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<title>LLVM Link Time Optimization: Design and Implementation</title>
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LLVM Link Time Optimization: Design and Implementation
<li><a href="#desc">Description</a></li>
<li><a href="#design">Design Philosophy</a>
<li><a href="#example1">Example of link time optimization</a></li>
<li><a href="#alternative_approaches">Alternative Approaches</a></li>
<li><a href="#multiphase">Multi-phase communication between LLVM and linker</a>
<li><a href="#phase1">Phase 1 : Read LLVM Bytecode Files</a></li>
<li><a href="#phase2">Phase 2 : Symbol Resolution</a></li>
<li><a href="#phase3">Phase 3 : Optimize Bitcode Files</a></li>
<li><a href="#phase4">Phase 4 : Symbol Resolution after optimization</a></li>
<li><a href="#lto">libLTO</a>
<li><a href="#lto_module_t">lto_module_t</a></li>
<li><a href="#lto_code_gen_t">lto_code_gen_t</a></li>
<div class="doc_author">
<p>Written by Devang Patel and Nick Kledzik</p>
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<div class="doc_section">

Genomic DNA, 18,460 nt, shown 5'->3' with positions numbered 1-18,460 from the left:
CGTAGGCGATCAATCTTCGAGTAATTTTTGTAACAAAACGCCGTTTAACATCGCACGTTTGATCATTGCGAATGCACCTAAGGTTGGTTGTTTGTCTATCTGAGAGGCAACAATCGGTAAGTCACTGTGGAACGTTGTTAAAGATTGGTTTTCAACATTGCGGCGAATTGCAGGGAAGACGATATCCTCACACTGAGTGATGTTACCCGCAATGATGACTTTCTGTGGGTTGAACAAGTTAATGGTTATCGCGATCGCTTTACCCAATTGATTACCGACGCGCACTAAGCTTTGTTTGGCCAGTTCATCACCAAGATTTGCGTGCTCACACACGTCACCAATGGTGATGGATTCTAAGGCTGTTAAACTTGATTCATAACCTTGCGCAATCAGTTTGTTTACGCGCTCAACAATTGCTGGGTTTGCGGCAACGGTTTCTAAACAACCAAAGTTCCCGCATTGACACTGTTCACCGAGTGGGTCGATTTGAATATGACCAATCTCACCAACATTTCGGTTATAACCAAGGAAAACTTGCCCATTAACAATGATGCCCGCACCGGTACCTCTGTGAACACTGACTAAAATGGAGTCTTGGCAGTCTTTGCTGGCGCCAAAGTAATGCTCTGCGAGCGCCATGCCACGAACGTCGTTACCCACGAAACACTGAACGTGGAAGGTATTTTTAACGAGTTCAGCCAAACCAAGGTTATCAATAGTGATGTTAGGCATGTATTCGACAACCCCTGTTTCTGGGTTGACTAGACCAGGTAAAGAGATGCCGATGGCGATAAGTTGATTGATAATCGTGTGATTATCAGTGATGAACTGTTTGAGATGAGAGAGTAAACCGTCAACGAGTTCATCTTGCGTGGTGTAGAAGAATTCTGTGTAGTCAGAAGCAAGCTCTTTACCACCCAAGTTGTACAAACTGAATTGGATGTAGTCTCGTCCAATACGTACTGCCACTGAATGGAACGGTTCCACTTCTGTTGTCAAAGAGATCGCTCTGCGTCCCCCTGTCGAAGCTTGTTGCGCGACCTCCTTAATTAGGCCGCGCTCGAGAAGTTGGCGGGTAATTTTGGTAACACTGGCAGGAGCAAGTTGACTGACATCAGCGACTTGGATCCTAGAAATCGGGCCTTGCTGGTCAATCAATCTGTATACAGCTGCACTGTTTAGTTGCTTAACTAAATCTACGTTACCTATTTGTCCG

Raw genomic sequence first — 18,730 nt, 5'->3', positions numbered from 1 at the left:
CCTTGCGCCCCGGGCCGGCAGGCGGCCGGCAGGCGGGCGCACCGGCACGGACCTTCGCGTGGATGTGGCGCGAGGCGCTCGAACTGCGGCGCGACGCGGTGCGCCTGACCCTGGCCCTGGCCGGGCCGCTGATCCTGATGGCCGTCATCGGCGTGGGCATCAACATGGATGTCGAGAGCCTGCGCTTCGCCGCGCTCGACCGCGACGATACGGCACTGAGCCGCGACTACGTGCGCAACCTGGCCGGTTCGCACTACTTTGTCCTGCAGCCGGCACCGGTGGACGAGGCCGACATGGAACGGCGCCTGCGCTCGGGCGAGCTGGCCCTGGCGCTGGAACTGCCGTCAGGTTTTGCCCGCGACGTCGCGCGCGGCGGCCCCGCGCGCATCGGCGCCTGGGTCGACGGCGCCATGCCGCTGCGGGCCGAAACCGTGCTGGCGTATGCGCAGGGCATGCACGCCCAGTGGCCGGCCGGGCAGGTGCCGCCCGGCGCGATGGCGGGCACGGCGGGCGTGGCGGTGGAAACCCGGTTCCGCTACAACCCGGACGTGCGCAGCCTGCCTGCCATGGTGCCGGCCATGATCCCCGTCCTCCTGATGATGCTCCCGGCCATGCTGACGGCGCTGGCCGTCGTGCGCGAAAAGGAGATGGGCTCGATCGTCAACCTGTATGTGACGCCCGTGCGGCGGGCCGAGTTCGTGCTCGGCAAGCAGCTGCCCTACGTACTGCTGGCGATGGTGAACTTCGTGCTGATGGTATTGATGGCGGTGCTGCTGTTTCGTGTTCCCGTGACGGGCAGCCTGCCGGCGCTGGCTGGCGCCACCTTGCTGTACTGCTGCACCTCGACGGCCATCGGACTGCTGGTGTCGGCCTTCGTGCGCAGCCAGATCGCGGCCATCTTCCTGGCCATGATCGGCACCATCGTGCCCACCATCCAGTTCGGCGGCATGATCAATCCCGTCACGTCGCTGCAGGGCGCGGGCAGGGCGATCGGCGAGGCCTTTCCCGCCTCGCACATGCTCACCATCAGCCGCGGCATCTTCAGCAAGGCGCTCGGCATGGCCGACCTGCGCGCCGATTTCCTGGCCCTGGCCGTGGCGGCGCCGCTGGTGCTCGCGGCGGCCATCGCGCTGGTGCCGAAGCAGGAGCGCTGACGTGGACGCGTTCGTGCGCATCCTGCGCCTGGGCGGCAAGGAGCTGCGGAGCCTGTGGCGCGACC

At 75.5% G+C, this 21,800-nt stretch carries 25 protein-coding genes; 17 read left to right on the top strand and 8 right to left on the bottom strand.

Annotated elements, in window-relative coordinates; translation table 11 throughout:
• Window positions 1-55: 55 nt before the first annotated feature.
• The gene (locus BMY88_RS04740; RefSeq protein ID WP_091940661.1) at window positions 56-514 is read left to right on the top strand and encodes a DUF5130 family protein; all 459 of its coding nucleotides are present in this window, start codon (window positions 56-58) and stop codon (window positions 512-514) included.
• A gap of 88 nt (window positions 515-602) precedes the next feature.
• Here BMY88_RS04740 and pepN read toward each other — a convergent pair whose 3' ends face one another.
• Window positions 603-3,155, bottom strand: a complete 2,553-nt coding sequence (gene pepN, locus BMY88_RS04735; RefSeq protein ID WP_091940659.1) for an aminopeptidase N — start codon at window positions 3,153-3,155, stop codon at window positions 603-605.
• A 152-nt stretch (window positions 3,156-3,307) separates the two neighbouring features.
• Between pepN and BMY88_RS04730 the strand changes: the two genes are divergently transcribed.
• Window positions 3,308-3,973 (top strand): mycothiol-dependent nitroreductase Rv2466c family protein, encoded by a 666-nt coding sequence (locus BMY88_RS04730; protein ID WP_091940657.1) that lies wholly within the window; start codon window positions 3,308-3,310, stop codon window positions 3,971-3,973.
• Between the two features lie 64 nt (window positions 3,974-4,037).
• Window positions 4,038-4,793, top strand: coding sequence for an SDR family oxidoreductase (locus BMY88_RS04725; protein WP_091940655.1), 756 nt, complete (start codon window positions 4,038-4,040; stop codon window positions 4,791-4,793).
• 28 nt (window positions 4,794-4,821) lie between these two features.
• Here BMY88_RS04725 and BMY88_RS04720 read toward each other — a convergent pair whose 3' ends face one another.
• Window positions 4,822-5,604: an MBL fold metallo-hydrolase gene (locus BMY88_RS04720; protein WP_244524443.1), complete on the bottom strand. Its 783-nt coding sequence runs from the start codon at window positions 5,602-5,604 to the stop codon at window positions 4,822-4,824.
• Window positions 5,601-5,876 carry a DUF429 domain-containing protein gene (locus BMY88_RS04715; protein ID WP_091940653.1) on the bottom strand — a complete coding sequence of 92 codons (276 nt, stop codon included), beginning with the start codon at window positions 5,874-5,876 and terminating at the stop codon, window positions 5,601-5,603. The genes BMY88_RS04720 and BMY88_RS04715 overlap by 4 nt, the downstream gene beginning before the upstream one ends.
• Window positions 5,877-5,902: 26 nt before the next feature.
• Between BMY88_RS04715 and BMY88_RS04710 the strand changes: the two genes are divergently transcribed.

<a name="desc">Description</a>
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<div class="doc_text">
LLVM features powerful intermodular optimizations which can be used at link
time. Link Time Optimization (LTO) is another name for intermodular optimization
when performed during the link stage. This document describes the interface
and design between the LTO optimizer and the linker.</p>
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<div class="doc_section">
<a name="design">Design Philosophy</a>
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<div class="doc_text">
The LLVM Link Time Optimizer provides complete transparency, while doing
intermodular optimization, in the compiler tool chain. Its main goal is to let
the developer take advantage of intermodular optimizations without making any
significant changes to the developer's makefiles or build system. This is
achieved through tight integration with the linker. In this model, the linker
treates LLVM bitcode files like native object files and allows mixing and
matching among them. The linker uses <a href="#lto">libLTO</a>, a shared
object, to handle LLVM bitcode files. This tight integration between
the linker and LLVM optimizer helps to do optimizations that are not possible
in other models. The linker input allows the optimizer to avoid relying on
conservative escape analysis.
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<div class="doc_subsection">
<a name="example1">Example of link time optimization</a>
<div class="doc_text">